Body dysmorphic disorder also referred to as BDD is a psychological disorder where a person gets so obsessed with his or her physical features that s/he begins to think of himself/herself as ugly. Since body dysmorphic disorder is a psychological disorder the cause of it may vary from person to person. Some may have acquired it because they were constantly being ridiculed for being overweight or were compared to the way other children looked. The former can affect a person from any age group. However, the latter is the most prevalent cause in children. The first person to recognise this psychological condition as body dysmorphic disorder was the researcher Morselli. When he recognised it, in 1886, he named the disorder “dysmorphophobia”. A year later the ‘American Psychiatric Association’ formally recorded and acknowledged dysmorphophobia as a psychological disorder. A study conducted by Dr. Katharine Phillips revealed that the most common obsessions are with physical feature like skin, hair, weight and noses.
Causes, Symptoms and Treatment of Body Dysmorphic Disorder
To identify body dysmorphic disorder we need to know the causes and the symptoms of this disorder.
The cause of body dysmorphic disorder can be classified into two types: neurobiological and psychological causes. Neurobiological causes can be related to low levels of serotonin in the body. Serotonin is a chemical, produced in the brain that aids in the tramission of information in the body. If its levels fall too low it can lead to depression and eventually to body dysmorphic disorder. Psychological causes, on the other hand, are simpler in nature. They are events in a person’s life that leave a negative impact on him thus making him vulnerable to BDD. These events could be an abusive childhood or parents comparing their children to others. Another thing that can cause BDD in a person is assigning emotions to a false reason rather than the true reason.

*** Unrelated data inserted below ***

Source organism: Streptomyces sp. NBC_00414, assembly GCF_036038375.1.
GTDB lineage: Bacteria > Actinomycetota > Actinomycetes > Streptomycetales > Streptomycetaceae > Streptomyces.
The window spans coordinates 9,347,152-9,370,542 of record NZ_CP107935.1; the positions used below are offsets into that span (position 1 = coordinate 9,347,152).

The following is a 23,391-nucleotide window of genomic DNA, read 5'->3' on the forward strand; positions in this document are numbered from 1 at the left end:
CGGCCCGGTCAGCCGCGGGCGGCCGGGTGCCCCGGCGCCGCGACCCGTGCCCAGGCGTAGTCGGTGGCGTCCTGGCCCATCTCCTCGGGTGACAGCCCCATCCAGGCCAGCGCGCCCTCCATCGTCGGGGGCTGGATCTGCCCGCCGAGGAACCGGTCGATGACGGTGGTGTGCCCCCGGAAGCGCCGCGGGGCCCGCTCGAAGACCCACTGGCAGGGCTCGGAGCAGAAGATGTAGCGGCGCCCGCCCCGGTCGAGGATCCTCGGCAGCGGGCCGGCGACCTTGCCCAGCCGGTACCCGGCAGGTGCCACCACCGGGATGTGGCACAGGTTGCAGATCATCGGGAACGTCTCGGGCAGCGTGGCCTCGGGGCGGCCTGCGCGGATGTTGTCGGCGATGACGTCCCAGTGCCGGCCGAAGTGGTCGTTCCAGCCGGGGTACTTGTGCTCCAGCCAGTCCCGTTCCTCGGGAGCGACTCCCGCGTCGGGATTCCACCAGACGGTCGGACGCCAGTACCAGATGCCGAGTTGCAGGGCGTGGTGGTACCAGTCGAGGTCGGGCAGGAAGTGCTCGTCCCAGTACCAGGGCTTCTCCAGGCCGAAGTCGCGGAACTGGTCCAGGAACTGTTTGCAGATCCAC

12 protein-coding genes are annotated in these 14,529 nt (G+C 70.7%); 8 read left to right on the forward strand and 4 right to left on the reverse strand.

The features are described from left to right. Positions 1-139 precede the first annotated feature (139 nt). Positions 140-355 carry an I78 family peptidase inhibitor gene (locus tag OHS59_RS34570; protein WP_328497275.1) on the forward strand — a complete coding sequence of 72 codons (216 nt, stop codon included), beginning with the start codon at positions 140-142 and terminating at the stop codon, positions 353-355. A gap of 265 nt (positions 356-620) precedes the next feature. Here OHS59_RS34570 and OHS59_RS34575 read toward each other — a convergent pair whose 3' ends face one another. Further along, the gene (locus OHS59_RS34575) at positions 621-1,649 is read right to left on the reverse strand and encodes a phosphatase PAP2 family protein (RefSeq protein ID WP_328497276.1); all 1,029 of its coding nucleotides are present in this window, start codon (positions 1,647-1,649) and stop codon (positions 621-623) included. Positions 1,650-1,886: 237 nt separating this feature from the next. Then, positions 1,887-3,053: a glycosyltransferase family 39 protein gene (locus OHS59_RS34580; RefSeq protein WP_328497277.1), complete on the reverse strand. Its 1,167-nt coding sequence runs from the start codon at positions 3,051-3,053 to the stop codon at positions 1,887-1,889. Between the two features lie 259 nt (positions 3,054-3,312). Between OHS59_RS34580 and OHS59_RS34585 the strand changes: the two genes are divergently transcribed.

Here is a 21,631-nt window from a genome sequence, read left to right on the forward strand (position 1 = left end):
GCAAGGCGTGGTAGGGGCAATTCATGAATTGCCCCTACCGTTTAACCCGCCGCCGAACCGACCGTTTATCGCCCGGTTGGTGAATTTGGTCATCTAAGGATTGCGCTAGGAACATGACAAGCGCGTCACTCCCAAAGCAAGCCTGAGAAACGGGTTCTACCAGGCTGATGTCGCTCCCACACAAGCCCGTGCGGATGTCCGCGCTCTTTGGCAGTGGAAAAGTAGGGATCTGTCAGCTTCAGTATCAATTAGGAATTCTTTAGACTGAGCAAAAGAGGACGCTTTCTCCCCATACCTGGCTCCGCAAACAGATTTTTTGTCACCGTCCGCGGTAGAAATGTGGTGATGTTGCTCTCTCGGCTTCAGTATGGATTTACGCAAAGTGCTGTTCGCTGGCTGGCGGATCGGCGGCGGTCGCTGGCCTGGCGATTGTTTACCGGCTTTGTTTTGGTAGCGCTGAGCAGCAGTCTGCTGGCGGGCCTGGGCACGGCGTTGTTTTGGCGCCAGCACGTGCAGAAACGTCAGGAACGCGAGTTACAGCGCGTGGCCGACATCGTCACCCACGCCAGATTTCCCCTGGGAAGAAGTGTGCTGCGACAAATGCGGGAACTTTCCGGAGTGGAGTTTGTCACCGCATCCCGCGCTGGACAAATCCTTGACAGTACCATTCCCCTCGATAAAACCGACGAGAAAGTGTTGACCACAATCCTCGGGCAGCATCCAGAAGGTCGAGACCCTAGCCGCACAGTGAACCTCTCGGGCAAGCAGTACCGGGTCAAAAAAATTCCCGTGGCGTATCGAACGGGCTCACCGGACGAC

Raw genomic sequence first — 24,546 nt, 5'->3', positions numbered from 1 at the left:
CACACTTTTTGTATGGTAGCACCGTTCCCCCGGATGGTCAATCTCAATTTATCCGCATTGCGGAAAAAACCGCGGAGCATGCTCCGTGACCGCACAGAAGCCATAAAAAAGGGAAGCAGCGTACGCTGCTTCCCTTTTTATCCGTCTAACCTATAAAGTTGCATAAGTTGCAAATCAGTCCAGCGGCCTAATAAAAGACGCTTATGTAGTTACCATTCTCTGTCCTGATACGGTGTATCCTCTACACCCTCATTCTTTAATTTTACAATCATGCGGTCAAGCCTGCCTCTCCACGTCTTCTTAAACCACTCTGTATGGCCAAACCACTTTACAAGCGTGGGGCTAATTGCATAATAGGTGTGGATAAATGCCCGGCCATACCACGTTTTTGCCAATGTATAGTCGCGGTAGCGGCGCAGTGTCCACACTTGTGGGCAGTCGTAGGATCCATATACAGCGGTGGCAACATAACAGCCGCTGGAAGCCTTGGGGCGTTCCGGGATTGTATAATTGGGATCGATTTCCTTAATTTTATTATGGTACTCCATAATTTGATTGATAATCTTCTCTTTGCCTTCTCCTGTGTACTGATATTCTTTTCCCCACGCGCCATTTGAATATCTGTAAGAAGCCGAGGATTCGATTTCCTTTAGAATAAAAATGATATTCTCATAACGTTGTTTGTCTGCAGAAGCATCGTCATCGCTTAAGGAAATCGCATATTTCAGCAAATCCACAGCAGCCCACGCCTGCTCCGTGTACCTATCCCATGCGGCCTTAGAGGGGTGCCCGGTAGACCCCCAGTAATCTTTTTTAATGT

- Identifying and getting fixated on a defect in the physical appearance even though there is nothing abnormal about it.
- Depression caused by a dislike for one’s physical appearance.
- Withdrawing from social contact with other people.
- Development of an inferiority complex and low self esteem as a result of perceived flaws in physical appearance.
- Getting delusional thoughts about others noticing your physical defects and mocking you for them.
- Getting suicidal thoughts that result from a disgust for one’s physical appearance.
- Addiction to plastic surgery. A person gets so obsessed with a perceived disorder in his/her physical appearance that s/he is willing to get operated upon over and over again just to remove the defect(s).
- Imposing isolation on oneself by refusing to venture out of the house except for times when minimal contact with other people is guaranteed.
- Becoming heavily dependent on people close to oneself for everything.
- Drop in performance at school or at work due to lack of concentration resulting from time spent obsessing about physical feature.
- An inability to initiate, maintain or sustain an intimate relationship with one’s significant other or friends.
- Obsessive compulsive behaviour when it comes to activities like applying make-up or checking one’s appearance in a mirror or any reflective surface.
- On the other extreme of the previous point; avoiding mirrors and photographs of oneself due to a fear of the defective look.
The diagnosis of BDD involves focus on the preoccupation a person may have with a particular body part. However, the good news is that, body dysmorphic disorder is treatable. The two most common treatments for this disorder involve serotonin reuptake inhibitors and cognitive-behavioural treatment. The cognitive behavioural treatment requires doctors to force patients to stop compulsive behaviour like looking at mirrors and encouraging people to raise their self esteem. The procedure is a long and slow process, but has been known to produce good results.